By Diane Claytor
“When you sleep, sleep like a ballerina. Even on the street waiting for a bus, stand like a ballerina.” These words were spoken by instructor Bronislava Nijinska to a teen-aged Maria Tallchief, the first Native American to become a prima ballerina. And they are the words Tallchief lived by during her 23 years as a world renowned dancer.
Elizabeth Maria Tallchief was born on January 24, 1925, in Fairfax, Oklahoma. Her father was Chief of the Osage tribe, which became the wealthiest Native American tribe in the country once oil was discovered on the reservation.
She took her first ballet lesson when she was three years old. Her mother also insisted that she learn to play the piano. In fact, according to Tallchief, “Mother…believed, because of my musical gifts, I was destined for a career as a concert pianist….she made me practice piano religiously. But I also practiced dance.”
Tallchief’s desire to pursue a career in the arts was a challenging dream for a Native American child in those days. In 1933, believing that Los Angeles was a “giant city that held glittering promise,” the family moved there to give Maria and her sister, Marjorie (also a notable ballerina) the best ballet training available.
Upon arriving in LA, Tallchief recounts how she, her mother and sister went to a local drugstore fountain for lunch. While waiting for their food, “Mother asked the druggist if he knew a good dancing school in the neighborhood.” He did, naming Ernest Belcher, a former movie dance director and well known instructor. “That was it. An anonymous man in an unfamiliar town decided our fate with those few words.”
Following several years with Belcher, Tallchief began studying ballet with Madame Nijinska, the famous dancer and choreographer. “The force of Madame Nijinska’s personality and unwavering devotion to her art helped me understand that ballet was what I wanted to do with my life,” Tallchief stated. “In her studio, I became committed to becoming a ballerina…Before…I liked ballet but believed I was destined to become a concert pianist.”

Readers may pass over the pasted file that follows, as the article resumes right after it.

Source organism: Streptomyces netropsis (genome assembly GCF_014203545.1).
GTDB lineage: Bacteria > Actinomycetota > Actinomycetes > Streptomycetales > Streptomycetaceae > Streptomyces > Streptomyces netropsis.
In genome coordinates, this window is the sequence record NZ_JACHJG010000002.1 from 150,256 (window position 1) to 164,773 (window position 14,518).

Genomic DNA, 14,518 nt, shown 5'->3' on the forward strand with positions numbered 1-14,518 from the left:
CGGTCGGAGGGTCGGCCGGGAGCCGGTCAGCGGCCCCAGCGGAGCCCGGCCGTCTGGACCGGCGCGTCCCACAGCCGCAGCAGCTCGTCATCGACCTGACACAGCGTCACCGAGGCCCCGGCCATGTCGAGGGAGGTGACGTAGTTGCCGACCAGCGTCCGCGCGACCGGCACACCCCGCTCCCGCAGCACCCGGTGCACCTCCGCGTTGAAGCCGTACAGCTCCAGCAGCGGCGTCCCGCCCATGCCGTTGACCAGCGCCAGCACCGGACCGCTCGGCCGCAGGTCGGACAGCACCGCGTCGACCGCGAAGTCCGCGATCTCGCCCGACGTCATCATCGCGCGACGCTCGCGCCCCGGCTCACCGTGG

Following her 1942 high school graduation, Tallchief joined the Ballet Russe de Monte Carlo, a highly acclaimed Russian ballet troupe based in New York City. She quickly became a featured soloist. Performing in Ballet Russe’s corps de ballet, Tallchief was described by a New York critic: “…She has an easy brilliance that smacks of authority rather than bravura and when she has grown up….she can hardly escape being Somebody.”
In 1944, the great Russian Choreographer, George Balanchine, joined Ballet Russe and over the years, he choreographed more than 30 ballets for Tallchief, including several of his most famous works.
Balanchine and Tallchief wed in 1946 and although the marriage ended in 1952, they continued working together. They moved to Paris and Tallchief’s debut at the Paris Opera was the first ever for an American ballerina. She later became the first American to dance with the Paris Opera Ballet at the Bolshoi Theatre in Russia.
The couple returned to New York and Balanchine’s Ballet Society, which later became the New York City Ballet. When Tallchief became prima ballerina in 1947, she was the first American dancer to achieve this title – a title she held until her retirement 18 years later.